After working on Our Garden, Community Garden on Saturday, December 12th 2020, EARTHCARE Eco Kids and EARTHCARE Volunteers toured the world’s first land-based commercial coral farm, Coral Vita.
Our eager group went to the Grand Bahama Coral Vita farm where they met Coral Vita Director of Restoration Operations, Joe Oliver, and Alannah Vellacott, Coral Restoration Specialist who gave a very informative tour of the active Coral Vita facility. First, Mr. Oliver explained how the farm came to be. Next Alannah Vellacott explained the biology of corals and the various methods used to grow different corals to bring dying reefs back to life. 80% of coral reefs are dead in The Bahamas, half of global reefs are dead, and over 90% of what remain are projected to die by 2050.
Coral Vita is restoring the world’s dying reefs and also growing them to be more resilient to the effects of climate change. With climate change comes extreme temperatures, both lower and higher temperatures that coral reefs just aren’t used to. There are also threats to reefs such as pollution and hurricanes which also make the coral vulnerable to other threats such as disease. Coral reefs are not just beautiful ecosystems but critically important for places like The Bahamas by powering tourism economies, providing habitat for fisheries, and acting as seawalls by reducing wave energy during storms.
Coral bleaching is a phenomenon that happens when corals are stressed out for an extended period of time. Corals require very strict conditions to grow. The coral will release the symbionts, the microalgae that live within its tissue when stressed and this will turn the coral white which is why it is called coral bleaching.
Alannah explained the ways that coral can reproduce and the three methods of coral propagation. Corals can release eggs and sperm into the water column. The embryos turn into planula larvae which eventually settle onto the bottom and continue to metamorphose into coral. Fragmentation is another process. Pieces of coral break off for various reasons such as turbulence from storms or being knocked by swimmers or anchors. If the pieces land on a suitable substrate they will start to grow. If they fall into sand or rubble then chances are that they may not survive. Fragments of coral are collected from the substrates where they would not do well and are grown in ideal conditions in the tanks at Coral Vita. Micro-fragmentation grows smaller bits of coral, accelerating grow rates up to 50x faster. Coral trees are another method of propagating corals. Alannah Vellacott then showed the group the tanks with the growing corals and the touch tank with conchs, sea urchins and more.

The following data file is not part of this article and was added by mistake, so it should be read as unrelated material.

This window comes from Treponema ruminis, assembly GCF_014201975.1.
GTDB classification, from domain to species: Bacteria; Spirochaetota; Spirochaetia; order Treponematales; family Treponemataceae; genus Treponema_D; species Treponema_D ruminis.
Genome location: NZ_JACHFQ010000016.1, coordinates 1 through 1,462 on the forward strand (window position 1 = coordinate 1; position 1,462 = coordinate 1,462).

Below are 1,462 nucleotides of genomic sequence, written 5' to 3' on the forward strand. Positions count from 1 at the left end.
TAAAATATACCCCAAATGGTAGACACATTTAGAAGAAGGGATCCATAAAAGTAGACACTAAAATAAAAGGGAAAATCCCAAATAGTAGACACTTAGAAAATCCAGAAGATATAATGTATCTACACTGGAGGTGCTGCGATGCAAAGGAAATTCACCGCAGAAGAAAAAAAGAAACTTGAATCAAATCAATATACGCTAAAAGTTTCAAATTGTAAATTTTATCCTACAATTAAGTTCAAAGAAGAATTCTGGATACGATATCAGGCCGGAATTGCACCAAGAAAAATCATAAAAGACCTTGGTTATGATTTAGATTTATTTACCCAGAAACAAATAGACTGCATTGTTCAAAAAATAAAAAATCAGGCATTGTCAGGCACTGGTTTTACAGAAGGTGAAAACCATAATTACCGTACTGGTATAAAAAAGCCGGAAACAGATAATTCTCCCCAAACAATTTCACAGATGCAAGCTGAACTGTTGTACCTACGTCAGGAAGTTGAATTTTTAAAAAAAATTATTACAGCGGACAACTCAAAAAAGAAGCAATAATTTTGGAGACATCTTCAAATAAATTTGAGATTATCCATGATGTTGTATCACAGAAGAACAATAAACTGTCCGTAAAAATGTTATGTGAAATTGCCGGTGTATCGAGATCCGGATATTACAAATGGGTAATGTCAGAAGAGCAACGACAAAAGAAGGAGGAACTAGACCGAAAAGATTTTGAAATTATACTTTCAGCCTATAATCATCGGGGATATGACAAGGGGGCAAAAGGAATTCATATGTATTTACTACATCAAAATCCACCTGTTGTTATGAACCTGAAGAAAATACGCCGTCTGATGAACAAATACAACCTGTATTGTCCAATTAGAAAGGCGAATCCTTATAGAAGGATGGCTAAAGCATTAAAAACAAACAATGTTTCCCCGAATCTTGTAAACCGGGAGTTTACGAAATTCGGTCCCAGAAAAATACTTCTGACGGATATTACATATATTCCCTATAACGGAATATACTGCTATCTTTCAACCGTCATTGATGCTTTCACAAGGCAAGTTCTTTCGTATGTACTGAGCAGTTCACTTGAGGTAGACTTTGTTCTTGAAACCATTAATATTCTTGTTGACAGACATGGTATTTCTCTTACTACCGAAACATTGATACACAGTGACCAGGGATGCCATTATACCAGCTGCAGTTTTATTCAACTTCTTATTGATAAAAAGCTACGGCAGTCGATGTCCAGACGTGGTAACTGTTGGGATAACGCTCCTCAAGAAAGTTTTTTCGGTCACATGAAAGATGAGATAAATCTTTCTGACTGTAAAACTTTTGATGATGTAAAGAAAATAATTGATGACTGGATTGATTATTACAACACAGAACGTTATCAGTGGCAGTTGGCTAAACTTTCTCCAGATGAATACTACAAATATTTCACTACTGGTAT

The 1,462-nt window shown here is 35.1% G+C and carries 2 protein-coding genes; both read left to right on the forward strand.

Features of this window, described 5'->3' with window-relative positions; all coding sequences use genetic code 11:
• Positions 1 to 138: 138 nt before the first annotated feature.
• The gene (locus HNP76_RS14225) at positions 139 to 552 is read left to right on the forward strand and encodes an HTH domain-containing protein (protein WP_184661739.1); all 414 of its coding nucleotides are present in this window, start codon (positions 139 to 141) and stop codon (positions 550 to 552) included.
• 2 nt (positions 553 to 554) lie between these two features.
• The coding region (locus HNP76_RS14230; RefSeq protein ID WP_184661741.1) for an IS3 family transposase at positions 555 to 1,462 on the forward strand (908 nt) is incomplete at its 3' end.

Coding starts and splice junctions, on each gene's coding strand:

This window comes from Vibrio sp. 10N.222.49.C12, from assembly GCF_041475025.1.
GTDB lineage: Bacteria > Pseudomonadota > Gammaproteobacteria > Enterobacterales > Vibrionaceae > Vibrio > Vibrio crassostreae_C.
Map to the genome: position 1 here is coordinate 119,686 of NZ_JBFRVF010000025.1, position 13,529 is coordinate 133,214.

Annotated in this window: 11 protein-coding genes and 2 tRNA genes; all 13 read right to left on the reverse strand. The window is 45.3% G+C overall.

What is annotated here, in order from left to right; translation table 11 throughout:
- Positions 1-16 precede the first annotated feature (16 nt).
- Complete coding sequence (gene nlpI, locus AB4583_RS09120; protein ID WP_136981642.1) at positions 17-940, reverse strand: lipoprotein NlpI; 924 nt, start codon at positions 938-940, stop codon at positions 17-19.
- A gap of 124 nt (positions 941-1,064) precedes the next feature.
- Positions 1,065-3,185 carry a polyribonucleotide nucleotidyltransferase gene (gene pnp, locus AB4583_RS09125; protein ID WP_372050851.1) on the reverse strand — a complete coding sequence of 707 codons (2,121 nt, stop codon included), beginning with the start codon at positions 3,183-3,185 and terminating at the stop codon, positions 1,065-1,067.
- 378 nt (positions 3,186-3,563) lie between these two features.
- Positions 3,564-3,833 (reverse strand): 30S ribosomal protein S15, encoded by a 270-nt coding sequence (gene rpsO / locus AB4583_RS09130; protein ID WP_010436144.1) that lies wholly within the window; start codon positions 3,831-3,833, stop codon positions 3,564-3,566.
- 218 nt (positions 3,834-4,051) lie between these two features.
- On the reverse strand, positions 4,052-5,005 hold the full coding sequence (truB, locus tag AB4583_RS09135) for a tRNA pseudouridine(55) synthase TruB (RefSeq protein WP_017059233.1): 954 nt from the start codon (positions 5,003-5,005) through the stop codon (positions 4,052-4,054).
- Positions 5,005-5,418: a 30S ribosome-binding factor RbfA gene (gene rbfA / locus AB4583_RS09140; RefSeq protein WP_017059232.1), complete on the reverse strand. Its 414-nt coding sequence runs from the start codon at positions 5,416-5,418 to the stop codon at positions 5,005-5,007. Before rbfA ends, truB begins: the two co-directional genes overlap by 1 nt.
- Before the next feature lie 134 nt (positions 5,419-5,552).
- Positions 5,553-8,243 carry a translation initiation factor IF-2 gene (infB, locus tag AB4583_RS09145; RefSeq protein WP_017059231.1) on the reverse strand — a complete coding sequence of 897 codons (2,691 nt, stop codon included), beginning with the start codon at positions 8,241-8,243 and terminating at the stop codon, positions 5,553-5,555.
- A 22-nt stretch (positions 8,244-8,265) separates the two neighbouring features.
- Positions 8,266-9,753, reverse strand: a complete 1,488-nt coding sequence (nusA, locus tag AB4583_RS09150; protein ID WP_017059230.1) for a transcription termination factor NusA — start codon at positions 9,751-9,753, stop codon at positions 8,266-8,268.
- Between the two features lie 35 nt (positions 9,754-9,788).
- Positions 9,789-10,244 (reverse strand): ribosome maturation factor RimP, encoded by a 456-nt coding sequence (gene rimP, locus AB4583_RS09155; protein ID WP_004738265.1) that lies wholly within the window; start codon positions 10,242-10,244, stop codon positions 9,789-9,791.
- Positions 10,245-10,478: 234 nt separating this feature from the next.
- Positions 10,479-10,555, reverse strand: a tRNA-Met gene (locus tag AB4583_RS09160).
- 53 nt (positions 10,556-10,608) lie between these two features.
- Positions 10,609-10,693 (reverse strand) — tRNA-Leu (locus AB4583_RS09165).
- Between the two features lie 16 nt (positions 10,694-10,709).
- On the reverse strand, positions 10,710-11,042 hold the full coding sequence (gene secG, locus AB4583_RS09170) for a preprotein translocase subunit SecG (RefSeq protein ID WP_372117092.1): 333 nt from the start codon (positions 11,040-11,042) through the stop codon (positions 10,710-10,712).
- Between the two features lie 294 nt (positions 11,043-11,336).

Joe Oliver then took the group to the dock area where he explained the saltwater life support system. Most of Coral Vita’s operations are focused on land-based coral aquaculture, but they are implementing more ocean-based nurseries as they upgrade their systems following Hurricane Dorian. “You can see the nursery coral trees and mooring blocks that we use to anchor the nursery trees which hold 100 corals per individual tree. We have a little over 1500 corals in Ocean Bay’s nursery out in front of Banana Bay. As they get too big on the tree, we cut them up and fragment them again. Since they are growing well, we know that they will be good candidates for out-planting and replanting later on. We will take all of those pieces and in the next 6 months to a year we start planting out our micro-frags that we have been growing at our farm as well and will also have bigger pieces to go with them. The research has shown over time that the corals do better the more different stages that you can plant out together, the more maturity you have, the more variety, the better off the whole project does in the long run. We are looking at combining the best strategies for the most efficient coral restoration over time.”
Joe continued, “Our goal for the next year is to have between 5,500 and 8,000 fragments growing in the ocean as well as on tree nurseries like these and on the table nurseries. One of our other options that we use with ocean-based operations is our nursery tables. They are a modified version of what gets used in Indonesia and the Philippines for coral farming. Our staff have made these plates that allow us to take fragments that have broken off in the reef, micro-fragments or we can take pieces that we have fragmented, we can epoxy or super glue them to these. We let them set or a day or two, then we can put them on one of these tables that will be in the shallows. The idea is that we want to be able to bring corals and pieces of coral from the reef to the farm here, grow them under the best conditions possible, grow as many little pieces as we can over time. We also have to reacclimate them to the ocean now and to the future ocean. Once the corals that were growing on the trees in the deeper ocean have been moved to a shallower area and been monitored for a month, then they can be glued to the substrate in the out-planting exercise.”
~ Gail Woon